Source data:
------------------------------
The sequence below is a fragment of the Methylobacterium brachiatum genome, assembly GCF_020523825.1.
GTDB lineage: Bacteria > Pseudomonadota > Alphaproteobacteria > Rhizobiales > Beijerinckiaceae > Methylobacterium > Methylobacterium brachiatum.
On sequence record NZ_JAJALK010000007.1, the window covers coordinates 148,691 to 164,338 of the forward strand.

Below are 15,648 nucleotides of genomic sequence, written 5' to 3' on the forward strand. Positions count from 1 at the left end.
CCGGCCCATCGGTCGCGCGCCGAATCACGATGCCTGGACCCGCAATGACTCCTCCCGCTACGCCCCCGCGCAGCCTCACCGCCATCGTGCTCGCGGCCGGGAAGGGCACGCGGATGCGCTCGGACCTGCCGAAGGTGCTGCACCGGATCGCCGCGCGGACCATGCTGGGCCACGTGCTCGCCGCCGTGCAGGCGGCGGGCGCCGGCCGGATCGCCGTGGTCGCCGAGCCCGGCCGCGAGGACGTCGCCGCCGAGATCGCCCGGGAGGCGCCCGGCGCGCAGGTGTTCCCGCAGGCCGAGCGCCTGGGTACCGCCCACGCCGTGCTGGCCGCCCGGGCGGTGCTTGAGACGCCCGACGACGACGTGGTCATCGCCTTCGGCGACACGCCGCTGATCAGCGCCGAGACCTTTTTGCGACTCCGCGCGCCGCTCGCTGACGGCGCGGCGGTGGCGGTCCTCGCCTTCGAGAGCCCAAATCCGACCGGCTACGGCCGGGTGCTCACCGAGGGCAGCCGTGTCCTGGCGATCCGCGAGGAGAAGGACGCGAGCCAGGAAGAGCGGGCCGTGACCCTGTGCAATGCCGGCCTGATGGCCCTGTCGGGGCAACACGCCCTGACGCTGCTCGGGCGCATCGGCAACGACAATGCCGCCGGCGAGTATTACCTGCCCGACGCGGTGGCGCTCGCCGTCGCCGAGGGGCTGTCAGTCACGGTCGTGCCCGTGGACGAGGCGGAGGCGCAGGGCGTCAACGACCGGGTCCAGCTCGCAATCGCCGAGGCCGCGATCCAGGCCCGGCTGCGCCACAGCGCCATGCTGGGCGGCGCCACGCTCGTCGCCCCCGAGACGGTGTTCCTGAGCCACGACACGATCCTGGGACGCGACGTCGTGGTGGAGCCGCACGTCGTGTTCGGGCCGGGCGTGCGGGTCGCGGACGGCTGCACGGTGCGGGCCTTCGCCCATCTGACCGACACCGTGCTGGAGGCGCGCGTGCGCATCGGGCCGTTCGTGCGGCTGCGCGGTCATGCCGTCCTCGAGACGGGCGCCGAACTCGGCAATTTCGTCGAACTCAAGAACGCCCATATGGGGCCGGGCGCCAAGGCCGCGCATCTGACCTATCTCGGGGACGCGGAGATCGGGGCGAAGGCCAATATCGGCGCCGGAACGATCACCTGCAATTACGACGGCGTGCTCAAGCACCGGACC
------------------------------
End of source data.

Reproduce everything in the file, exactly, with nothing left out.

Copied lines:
The sequence below is a fragment of the Methylobacterium brachiatum genome, assembly GCF_020523825.1.
GTDB lineage: Bacteria > Pseudomonadota > Alphaproteobacteria > Rhizobiales > Beijerinckiaceae > Methylobacterium > Methylobacterium brachiatum.
On sequence record NZ_JAJALK010000007.1, the window covers coordinates 148,691 to 164,338 of the forward strand.

Below are 15,648 nucleotides of genomic sequence, written 5' to 3' on the forward strand. Positions count from 1 at the left end.
CCGGCCCATCGGTCGCGCGCCGAATCACGATGCCTGGACCCGCAATGACTCCTCCCGCTACGCCCCCGCGCAGCCTCACCGCCATCGTGCTCGCGGCCGGGAAGGGCACGCGGATGCGCTCGGACCTGCCGAAGGTGCTGCACCGGATCGCCGCGCGGACCATGCTGGGCCACGTGCTCGCCGCCGTGCAGGCGGCGGGCGCCGGCCGGATCGCCGTGGTCGCCGAGCCCGGCCGCGAGGACGTCGCCGCCGAGATCGCCCGGGAGGCGCCCGGCGCGCAGGTGTTCCCGCAGGCCGAGCGCCTGGGTACCGCCCACGCCGTGCTGGCCGCCCGGGCGGTGCTTGAGACGCCCGACGACGACGTGGTCATCGCCTTCGGCGACACGCCGCTGATCAGCGCCGAGACCTTTTTGCGACTCCGCGCGCCGCTCGCTGACGGCGCGGCGGTGGCGGTCCTCGCCTTCGAGAGCCCAAATCCGACCGGCTACGGCCGGGTGCTCACCGAGGGCAGCCGTGTCCTGGCGATCCGCGAGGAGAAGGACGCGAGCCAGGAAGAGCGGGCCGTGACCCTGTGCAATGCCGGCCTGATGGCCCTGTCGGGGCAACACGCCCTGACGCTGCTCGGGCGCATCGGCAACGACAATGCCGCCGGCGAGTATTACCTGCCCGACGCGGTGGCGCTCGCCGTCGCCGAGGGGCTGTCAGTCACGGTCGTGCCCGTGGACGAGGCGGAGGCGCAGGGCGTCAACGACCGGGTCCAGCTCGCAATCGCCGAGGCCGCGATCCAGGCCCGGCTGCGCCACAGCGCCATGCTGGGCGGCGCCACGCTCGTCGCCCCCGAGACGGTGTTCCTGAGCCACGACACGATCCTGGGACGCGACGTCGTGGTGGAGCCGCACGTCGTGTTCGGGCCGGGCGTGCGGGTCGCGGACGGCTGCACGGTGCGGGCCTTCGCCCATCTGACCGACACCGTGCTGGAGGCGCGCGTGCGCATCGGGCCGTTCGTGCGGCTGCGCGGTCATGCCGTCCTCGAGACGGGCGCCGAACTCGGCAATTTCGTCGAACTCAAGAACGCCCATATGGGGCCGGGCGCCAAGGCCGCGCATCTGACCTATCTCGGGGACGCGGAGATCGGGGCGAAGGCCAATATCGGCGCCGGAACGATCACCTGCAATTACGACGGCGTGCTCAAGCACCGGACC